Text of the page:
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The U.S. House of Representatives addressed the movement toward electronic commerce in early November when it passed legislation creating standards for electronic signatures and records.
"Electronic Signatures in Global and National Commerce Act" (HR 1714) would set national standards for electronic signatures and records and give them the same legal validity as written contracts and documents. It would prohibit the enactment of any state law denying the legality of agreements that are electronically signed.
The legislation passed by 356-66, enough to override a possible presidential veto. The administration has opposed sections of the bill, saying they would undermine consumer protections.
The Electronic Industries Alliance (EIA) in Arlington, VA, praised the House for its "overwhelming bipartisan vote" to approve the legislation. "Passage of HR 1714 is a critical step in establishing confidence in electronic commerce, which will promote jobs, stimulate the economy, and create savings and opportunity for America’s consumers," says EIA President Dave McCurdy, former chairman of the House Intelligence Committee.
The Department of Health and Human Ser-vices’ (HHS) Agency for Health Care Policy and Research (AHCPR) in Rockville, MD, has announced it is developing recommendations, or "guiding national principles," for helping institutional review boards and similar groups protect against the disclosure of personal health information in research that could be used to identify individual patients.
The recommendations will help provide guidance to research reviewers as they review research projects using identifiable information and as they implement the department’s privacy regulations mandated by the Health Insurance Portability and Accountability Act (HIPAA) of 1996. Proposed regulations for this act were announced by President Clinton on Oct. 29, 1999. Under HIPAA, a final rule is to be issued by Feb. 21, 2000, with a two-year implementation period for most covered entities.
The guiding national principles will be based on a study by the Institute of Medicine of the National Academy of Sciences in Washington, DC, which is expected to be completed in the summer of 2000. HHS’s Office of the Assistant Secretary for Planning and Evaluation is co-funding the contract with AHCPR.
In October, the Department of Health and Human Services announced the Part B premium paid by Medicare beneficiaries this year will remain unchanged for the second time in three years.
The Part B premium covers physician services, hospital outpatient care, durable medical equipment, and other services outside hospitals. The Part B premium will stay at the 1999 rate of $45.50. Last year, it rose by $1.70.
The Medicare Part A deductible for inpatient hospital care is rising by $8, about 1%, to $776. Last year, the deductible rose by $4. The Part A deductible is a beneficiary’s only cost for up to 60 days of inpatient care. The cost to beneficiaries for hospital stays longer than 60 days is rising by $2, to $194 per day, and by $4, to $388 per day, for stays longer than 90 days. The skilled nursing facility deductible, which must be paid after the first 20 days of such care, is rising by $1, to $97 per day.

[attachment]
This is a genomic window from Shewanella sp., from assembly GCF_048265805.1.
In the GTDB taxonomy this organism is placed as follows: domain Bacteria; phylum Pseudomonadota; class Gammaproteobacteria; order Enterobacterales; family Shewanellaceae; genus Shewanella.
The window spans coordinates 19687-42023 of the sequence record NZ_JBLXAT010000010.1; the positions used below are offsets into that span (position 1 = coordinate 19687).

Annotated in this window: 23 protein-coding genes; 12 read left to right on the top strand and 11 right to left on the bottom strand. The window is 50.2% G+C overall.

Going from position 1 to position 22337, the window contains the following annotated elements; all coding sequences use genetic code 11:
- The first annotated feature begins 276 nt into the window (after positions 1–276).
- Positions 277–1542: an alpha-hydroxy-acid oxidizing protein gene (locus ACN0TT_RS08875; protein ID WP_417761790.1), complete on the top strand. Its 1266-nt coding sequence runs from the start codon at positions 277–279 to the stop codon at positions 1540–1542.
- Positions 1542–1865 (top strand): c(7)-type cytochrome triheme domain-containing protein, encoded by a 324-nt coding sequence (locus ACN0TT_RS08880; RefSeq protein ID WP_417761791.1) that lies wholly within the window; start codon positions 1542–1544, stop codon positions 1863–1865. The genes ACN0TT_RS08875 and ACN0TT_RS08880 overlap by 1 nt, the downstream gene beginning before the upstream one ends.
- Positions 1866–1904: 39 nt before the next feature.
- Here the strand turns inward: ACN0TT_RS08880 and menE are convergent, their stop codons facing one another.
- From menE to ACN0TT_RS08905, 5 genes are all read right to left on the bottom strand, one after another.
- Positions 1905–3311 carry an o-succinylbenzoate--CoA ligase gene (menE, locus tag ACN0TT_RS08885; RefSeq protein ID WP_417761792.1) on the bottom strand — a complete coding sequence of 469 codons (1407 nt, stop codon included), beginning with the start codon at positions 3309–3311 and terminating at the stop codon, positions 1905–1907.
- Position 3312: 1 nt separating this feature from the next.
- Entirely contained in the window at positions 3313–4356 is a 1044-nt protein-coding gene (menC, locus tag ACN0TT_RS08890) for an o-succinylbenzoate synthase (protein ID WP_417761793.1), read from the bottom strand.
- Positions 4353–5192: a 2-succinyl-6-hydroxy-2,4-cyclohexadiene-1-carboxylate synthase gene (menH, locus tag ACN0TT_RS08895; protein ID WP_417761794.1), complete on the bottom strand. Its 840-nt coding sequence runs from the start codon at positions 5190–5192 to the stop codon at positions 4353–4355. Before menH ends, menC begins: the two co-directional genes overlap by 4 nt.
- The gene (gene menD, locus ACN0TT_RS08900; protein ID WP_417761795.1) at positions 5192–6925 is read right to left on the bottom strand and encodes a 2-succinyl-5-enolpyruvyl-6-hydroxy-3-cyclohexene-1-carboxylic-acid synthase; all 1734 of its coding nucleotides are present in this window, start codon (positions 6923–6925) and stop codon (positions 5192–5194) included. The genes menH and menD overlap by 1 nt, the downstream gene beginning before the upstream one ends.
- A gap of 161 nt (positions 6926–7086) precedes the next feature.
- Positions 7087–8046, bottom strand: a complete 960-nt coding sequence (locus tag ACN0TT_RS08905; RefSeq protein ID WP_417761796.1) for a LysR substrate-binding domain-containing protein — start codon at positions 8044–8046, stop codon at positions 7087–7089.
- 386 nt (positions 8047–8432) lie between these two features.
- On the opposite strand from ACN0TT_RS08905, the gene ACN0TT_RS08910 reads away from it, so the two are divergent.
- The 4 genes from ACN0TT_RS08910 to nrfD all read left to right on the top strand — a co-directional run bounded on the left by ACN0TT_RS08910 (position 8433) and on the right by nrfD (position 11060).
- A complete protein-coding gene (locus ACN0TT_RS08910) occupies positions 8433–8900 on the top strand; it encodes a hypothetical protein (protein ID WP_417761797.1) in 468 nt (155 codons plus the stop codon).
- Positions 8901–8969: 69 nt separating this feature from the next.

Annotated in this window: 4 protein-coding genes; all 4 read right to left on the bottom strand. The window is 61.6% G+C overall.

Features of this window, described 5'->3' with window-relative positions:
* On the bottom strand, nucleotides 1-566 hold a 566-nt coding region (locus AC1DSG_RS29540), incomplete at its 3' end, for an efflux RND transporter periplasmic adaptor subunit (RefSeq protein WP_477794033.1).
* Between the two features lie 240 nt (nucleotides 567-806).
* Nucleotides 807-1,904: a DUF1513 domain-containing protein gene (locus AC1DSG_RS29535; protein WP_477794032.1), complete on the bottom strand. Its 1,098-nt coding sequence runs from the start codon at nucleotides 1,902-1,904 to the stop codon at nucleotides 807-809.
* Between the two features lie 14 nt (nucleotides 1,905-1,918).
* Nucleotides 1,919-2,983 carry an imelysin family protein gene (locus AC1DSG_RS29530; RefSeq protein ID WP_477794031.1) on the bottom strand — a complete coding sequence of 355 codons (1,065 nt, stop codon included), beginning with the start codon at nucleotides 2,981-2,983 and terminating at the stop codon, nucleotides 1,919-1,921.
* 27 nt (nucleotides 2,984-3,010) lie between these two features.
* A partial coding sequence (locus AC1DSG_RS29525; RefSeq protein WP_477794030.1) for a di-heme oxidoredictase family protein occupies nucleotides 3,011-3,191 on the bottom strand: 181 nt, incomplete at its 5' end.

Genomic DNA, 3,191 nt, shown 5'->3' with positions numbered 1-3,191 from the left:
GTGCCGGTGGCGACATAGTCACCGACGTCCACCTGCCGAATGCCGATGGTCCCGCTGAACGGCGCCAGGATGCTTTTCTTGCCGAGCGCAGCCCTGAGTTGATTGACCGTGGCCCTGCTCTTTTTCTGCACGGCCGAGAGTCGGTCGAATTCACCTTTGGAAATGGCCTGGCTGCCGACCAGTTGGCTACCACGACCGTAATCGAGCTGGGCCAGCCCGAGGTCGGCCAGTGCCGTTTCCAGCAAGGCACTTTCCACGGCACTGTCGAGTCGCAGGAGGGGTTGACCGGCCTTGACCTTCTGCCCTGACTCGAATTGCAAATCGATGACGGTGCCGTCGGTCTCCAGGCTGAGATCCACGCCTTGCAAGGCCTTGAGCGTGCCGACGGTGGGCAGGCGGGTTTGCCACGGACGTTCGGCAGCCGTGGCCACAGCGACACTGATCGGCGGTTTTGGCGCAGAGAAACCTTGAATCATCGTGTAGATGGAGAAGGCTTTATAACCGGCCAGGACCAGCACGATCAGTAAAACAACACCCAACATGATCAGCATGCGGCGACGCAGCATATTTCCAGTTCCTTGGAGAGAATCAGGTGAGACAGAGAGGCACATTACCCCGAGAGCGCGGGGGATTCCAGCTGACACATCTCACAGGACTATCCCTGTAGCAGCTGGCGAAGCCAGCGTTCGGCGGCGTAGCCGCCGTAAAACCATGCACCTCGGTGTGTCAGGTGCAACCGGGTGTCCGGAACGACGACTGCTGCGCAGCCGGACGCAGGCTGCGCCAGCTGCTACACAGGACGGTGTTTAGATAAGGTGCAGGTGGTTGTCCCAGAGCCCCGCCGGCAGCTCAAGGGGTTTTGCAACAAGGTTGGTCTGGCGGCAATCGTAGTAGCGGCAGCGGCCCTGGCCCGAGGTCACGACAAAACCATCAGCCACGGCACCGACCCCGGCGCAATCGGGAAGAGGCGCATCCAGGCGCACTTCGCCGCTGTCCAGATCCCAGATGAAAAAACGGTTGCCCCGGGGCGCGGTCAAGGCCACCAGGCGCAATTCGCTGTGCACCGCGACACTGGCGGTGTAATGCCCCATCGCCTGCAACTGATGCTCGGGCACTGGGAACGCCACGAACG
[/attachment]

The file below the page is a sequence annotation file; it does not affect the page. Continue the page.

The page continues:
In addition, the premium for Part A coverage for the 365,000 beneficiaries who pay it is dropping in 2000. The full monthly Part A premium is dropping by $8, to $301. It is paid by seniors with less than 30 quarters of Medicare-covered employment and by disabled individuals under 65 who lost disability benefits because of work and earnings. Seniors with from 30 to 40 quarters of Medicare-covered employment are entitled to reduced premiums that are dropping by $4, to $166.
The Joint Commission on Accreditation of Healthcare Organizations in Oakbrook Terrace, IL, announced Nov. 8, 1999, that it would increase the fees for its periodic full surveys by 3.25% in all but its Ambulatory Care and Home Care programs. The fee increase, which became effective Jan. 1, 2000, was approved by the Board of Commissioners at its Nov. 5-6, 1999, meeting. The board also acted to reestablish a $2,500 fee for follow-up focused surveys to offset the actual costs of conducting these surveys.
The Joint Commission last adopted an across-the-board survey fee increase in 1994. The overall fee for a full Joint Commission survey is generally derived from a base fee, a service-volume related fee, and the application of a survey price ceiling. The price increase will apply to all of these fee components.
In 1995, the Joint Commission eliminated its separate charge for focused surveys but did not increase overall fees to cover the costs of these surveys. In reinstating a charge for these follow-up surveys, the Board of Commissioners determined that the related costs should be borne principally by those organizations requiring focused surveys, rather than spreading these costs across the fees for all accredited organizations.
The Board of Commissioners also acted to eliminate Accreditation with Commendation as an official decision category, effective Jan. 1, 2000. Accreditation with Commendation was introduced in January 1991 to recognize exemplary performance in accredited organizations at a time when performance reports were not available.
Recent experience had suggested that the Accreditation with Commendation decision category was leading organizations to place undue pressure on their senior management staff to achieve Commendation and to seek to influence surveyors not to cite them for insufficient compliance with Joint Commission standards.